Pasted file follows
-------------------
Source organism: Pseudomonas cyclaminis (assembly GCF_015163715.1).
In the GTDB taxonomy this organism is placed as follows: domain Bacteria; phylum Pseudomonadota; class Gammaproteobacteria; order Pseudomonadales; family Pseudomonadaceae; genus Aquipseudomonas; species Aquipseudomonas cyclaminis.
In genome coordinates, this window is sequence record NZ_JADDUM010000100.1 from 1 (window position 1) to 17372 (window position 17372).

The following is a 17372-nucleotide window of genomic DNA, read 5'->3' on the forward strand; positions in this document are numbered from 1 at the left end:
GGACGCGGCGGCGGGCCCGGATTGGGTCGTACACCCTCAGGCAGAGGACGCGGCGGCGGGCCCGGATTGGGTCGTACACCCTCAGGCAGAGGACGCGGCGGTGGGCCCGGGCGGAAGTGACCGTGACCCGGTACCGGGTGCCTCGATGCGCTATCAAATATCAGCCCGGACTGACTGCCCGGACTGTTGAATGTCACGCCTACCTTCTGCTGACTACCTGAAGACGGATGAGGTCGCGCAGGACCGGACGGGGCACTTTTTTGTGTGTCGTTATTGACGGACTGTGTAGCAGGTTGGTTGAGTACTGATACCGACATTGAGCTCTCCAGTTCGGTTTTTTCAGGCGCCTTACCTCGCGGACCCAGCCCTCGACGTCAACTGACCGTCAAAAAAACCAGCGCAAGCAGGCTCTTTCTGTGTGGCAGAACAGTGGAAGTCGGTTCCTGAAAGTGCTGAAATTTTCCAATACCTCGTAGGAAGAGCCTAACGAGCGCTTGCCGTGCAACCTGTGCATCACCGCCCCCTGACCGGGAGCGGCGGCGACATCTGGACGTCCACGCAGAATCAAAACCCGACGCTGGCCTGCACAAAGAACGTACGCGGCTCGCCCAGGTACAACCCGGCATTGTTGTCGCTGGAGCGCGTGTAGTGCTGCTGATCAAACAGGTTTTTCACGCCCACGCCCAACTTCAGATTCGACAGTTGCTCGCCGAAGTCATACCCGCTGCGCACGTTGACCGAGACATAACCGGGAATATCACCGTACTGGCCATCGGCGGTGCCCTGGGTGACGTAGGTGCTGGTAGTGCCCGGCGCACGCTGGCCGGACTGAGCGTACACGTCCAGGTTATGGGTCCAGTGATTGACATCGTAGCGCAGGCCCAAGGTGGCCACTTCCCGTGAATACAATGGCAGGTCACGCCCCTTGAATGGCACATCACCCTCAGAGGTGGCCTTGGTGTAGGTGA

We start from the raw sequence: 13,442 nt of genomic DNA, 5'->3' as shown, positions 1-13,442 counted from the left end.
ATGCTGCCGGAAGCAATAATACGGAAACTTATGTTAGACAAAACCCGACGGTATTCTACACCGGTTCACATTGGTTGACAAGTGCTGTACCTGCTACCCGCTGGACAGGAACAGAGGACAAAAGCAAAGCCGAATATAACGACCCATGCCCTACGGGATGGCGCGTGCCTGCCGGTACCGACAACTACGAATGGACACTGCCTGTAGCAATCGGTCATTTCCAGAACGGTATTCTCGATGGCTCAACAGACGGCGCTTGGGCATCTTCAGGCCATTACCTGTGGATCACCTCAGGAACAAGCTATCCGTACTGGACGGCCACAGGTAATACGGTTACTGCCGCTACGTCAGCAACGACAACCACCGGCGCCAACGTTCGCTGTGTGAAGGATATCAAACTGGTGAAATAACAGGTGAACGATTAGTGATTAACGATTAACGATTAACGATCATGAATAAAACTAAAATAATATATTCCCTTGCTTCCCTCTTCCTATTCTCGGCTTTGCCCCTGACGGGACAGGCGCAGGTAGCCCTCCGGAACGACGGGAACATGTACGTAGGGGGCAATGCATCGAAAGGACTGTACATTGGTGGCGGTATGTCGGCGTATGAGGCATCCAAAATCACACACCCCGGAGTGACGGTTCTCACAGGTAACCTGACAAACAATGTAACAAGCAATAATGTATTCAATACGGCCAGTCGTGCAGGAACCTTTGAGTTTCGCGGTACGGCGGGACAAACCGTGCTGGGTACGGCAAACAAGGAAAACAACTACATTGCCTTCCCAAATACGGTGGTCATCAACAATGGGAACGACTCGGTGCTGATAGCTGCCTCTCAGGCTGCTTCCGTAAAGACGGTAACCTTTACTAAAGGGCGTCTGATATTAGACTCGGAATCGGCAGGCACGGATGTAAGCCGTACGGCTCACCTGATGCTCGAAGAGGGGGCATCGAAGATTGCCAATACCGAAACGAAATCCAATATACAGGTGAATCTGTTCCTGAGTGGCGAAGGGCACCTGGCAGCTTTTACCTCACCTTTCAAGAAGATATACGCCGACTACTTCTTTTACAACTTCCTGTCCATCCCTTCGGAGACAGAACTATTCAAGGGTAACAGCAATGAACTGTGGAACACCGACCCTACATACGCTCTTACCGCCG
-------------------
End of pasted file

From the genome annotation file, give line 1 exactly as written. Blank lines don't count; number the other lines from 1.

Source organism: Pseudomonas cyclaminis (assembly GCF_015163715.1).